Here I Come to Save the Day!

At 8:15am, the ADP payrolls report disappointed. See the red arrow on this chart of the S&P 500 futures (click to enlarge):

The market gapped down at the open and stayed underwater all morning until 11:30am when Barry Ritholtz published my withholding-tax data in “Payroll Withholding Taxes Surge in March” (blue arrow). The market then rallied for 21 straight minutes (blue line), exceeded the ADP level (red line) and finally broke into the green.

Not bad, huh? Is Barry’s blog big enough to move the market like this? On a sleepy day with light volume, I think so.

Note to bulls: I can push your market up into the green, but you can’t expect me to hold it up there all by myself. I am only one man after all.

The improvement in the data crept up steadily throughout the month until it finally amounted to something substantial enough to surprise everybody when they finally saw the total. I think that it is notable that even though this data was shocking enough for a CNN/Money reporter to call me, the market still rolled over as we were talking, and finished down on the day.

Has a potentially very-strong jobs report already been priced into the market by the egregious February-March rally? Maybe so. Don’t forget what happened back here:

I’m thinking that we are set-up for a classic “sell the news” reaction. If it begins to materialize next week, don’t just sit there staring in disbelief.

Note: while I made a mistake in one of the calculations in the post on Barry’s blog, it was in the favor of the bears. In addition to that, I used the raw data to measure the March 2009 to March 2010 growth percentage. And since that does not account for the payroll-tax credit that is still in effect, the real growth percentage is stronger still. So, the data supports job growth in excess of my original 300,000 guesstimate. On Larry Kudlow’s CNBC show tonight, Joe LaVorgna of Deutsche Bank, who has “adopted” my method gave an estimate of 350,000. And still, the futures are lackadaisical as I write this.

Wednesday’s Trading – 3/31/2010

ADP released a disappointing number this morning, and the market looks like it will gap down at the open. The market has been rallying for weeks in anticipation of a strong jobs report Friday morning. And while it will indeed be strong, ADP is saying that it will be all government jobs. If that turns out to be true, I would expect some rather nasty red gashes to appear on the charts. Bulls can send their complaints to the Census Bureau which could have been posting their staffing levels all along, but instead has decided to keep it secret until they hit us with it all at once in the NFP report when the market is closed on Friday. Thanks for nothing Census Bureau!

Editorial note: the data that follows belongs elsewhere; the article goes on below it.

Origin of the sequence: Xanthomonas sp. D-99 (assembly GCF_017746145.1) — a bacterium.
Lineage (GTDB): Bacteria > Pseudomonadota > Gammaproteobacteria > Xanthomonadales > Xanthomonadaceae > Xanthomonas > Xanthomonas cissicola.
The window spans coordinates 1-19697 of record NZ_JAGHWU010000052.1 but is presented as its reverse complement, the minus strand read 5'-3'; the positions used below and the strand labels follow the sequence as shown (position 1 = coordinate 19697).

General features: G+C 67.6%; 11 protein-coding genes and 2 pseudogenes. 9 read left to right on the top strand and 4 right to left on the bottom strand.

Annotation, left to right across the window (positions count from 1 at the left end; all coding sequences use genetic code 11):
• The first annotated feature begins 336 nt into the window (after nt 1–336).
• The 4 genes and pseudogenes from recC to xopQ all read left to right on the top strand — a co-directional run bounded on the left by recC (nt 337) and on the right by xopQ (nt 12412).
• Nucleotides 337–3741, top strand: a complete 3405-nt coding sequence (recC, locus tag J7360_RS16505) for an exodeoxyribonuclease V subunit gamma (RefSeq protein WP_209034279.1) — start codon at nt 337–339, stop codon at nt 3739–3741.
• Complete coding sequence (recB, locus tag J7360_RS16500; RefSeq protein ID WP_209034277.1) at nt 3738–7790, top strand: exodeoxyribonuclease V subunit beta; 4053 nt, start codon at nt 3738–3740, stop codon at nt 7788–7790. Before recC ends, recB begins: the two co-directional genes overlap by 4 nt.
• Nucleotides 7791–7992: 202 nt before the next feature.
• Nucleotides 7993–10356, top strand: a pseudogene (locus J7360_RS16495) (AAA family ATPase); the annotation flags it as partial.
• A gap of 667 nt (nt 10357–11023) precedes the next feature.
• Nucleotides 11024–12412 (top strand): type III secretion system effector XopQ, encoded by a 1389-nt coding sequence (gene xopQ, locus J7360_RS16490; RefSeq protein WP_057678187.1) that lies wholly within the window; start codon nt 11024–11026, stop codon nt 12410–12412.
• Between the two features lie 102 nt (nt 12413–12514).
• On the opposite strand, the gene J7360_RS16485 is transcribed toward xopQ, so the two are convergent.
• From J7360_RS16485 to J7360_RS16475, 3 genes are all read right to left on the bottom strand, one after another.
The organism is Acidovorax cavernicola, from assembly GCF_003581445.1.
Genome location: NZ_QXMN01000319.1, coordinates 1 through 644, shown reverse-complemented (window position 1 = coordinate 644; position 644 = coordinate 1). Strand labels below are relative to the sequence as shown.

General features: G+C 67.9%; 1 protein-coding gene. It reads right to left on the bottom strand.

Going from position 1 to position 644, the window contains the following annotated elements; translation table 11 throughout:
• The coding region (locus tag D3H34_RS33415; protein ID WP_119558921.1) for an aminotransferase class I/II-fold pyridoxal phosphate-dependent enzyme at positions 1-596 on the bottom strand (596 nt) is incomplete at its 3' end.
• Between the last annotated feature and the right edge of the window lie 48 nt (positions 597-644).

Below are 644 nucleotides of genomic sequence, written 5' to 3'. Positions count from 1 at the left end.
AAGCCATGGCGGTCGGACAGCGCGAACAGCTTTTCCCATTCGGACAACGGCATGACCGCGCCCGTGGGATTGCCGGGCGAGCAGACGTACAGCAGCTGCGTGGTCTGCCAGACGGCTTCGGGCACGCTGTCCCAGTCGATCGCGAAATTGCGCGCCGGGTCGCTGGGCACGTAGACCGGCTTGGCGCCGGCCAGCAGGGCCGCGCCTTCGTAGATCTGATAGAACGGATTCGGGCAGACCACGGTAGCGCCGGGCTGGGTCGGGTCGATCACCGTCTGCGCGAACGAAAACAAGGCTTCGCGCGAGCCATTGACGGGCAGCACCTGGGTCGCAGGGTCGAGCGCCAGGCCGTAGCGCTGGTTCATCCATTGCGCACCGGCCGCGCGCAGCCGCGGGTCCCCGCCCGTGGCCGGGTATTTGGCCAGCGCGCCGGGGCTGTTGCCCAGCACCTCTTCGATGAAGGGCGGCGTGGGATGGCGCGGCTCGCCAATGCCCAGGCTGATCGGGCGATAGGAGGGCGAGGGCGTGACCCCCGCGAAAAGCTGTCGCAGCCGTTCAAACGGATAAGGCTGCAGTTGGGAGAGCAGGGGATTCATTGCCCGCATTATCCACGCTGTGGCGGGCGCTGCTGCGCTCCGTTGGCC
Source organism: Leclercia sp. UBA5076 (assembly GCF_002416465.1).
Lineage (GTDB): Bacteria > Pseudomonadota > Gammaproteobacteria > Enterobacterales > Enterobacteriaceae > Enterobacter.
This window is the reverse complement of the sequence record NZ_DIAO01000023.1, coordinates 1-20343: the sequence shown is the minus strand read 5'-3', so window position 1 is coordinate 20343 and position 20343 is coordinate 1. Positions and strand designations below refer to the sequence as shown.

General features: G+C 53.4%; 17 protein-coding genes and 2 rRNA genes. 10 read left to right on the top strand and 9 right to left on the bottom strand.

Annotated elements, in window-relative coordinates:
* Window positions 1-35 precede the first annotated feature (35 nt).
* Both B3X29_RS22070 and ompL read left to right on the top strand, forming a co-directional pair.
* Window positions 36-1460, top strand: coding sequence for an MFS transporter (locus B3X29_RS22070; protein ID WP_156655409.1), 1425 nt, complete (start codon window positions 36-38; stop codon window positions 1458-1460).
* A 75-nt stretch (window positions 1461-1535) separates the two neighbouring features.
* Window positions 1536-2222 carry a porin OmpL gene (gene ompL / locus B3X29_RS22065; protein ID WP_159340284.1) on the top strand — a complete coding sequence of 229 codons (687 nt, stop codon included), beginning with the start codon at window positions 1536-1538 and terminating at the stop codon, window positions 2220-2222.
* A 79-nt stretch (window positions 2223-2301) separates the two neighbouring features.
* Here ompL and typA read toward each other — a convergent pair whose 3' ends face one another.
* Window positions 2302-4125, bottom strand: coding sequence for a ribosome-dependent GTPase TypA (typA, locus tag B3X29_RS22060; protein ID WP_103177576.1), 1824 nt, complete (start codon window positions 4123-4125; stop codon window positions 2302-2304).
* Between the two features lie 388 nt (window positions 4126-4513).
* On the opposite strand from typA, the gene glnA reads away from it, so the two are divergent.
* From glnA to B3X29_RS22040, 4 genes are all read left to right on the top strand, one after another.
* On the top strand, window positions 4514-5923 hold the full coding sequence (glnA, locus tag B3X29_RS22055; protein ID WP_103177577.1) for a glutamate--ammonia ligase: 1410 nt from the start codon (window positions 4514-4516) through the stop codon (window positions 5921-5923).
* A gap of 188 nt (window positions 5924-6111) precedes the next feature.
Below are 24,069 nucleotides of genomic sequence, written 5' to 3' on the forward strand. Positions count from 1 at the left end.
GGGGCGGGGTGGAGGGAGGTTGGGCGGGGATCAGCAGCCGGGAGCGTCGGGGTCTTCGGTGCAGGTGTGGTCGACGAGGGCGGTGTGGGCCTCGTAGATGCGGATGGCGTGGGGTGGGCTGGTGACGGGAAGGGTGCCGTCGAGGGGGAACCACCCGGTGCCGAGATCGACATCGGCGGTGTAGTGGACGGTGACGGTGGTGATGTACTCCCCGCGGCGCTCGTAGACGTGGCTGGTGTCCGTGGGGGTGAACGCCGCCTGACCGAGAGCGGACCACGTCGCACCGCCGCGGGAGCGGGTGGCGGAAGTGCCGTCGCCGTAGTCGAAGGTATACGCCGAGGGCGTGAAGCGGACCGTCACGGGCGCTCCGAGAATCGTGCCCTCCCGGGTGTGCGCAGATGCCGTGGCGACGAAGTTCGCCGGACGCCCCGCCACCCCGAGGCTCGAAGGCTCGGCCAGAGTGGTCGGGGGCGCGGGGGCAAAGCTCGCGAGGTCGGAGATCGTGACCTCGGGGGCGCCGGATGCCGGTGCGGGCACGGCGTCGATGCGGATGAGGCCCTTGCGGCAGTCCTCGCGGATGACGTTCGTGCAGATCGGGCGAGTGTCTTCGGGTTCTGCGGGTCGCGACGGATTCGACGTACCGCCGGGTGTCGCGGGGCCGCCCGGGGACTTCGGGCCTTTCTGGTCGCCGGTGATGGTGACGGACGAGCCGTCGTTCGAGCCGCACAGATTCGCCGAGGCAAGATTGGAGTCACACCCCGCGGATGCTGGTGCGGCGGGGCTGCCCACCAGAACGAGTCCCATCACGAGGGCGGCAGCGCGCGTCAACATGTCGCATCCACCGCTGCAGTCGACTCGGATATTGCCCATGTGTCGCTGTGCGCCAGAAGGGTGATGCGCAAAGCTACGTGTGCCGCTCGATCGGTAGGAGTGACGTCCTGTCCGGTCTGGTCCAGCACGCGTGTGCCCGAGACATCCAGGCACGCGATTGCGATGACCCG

Nevertheless, keep an eye on Barry Ritholtz’s the Big Picture blog this morning, as he may post a withholding-tax study that I did which should provide some solace to the bulls during this unpleasantness.

Tuesday’s Trading – 3/30/2010

VIX Squeeze Intensifies
The VIX’s Bollinger Bands which I showed on my chart from Sunday squeezed even tighter on Monday. They are only 2.92 points apart now, which is the tightest they have been since June 6, 2007. The next day, June 7, 2007, the SPX dropped 26 points (from 1517 to 1491).

Frack Attack
Natural-gas drillers are trying to head-off expensive and restrictive new federal regulations on their “fracking” methods. This didn’t stop UNG from getting a 6 handle today though.

Monday’s Trading – 3/29/2010

Greek Bond
The Greeks are auctioning off a 7-year bond this morning. According to news reports, it seems to be going well, but the futures are 4 points off their overnight peak.

Question: How many people were living or staying in this house, apartment, or mobile home on April 1, 2010?

Answer: Zero. April 1, 2010 is in the future, and the population of the future is always zero until proven otherwise.

VIX Squeeze

The VIX rallied a bit last week, but not enough to prevent it from inching closer to the Death Cross on the weekly chart. Nevertheless, the Death Cross may have to wait a few weeks because the VIX is now in a “volatility squeeze” – and a rather egregious one at that. Take a look at this daily chart of the VIX (click to enlarge):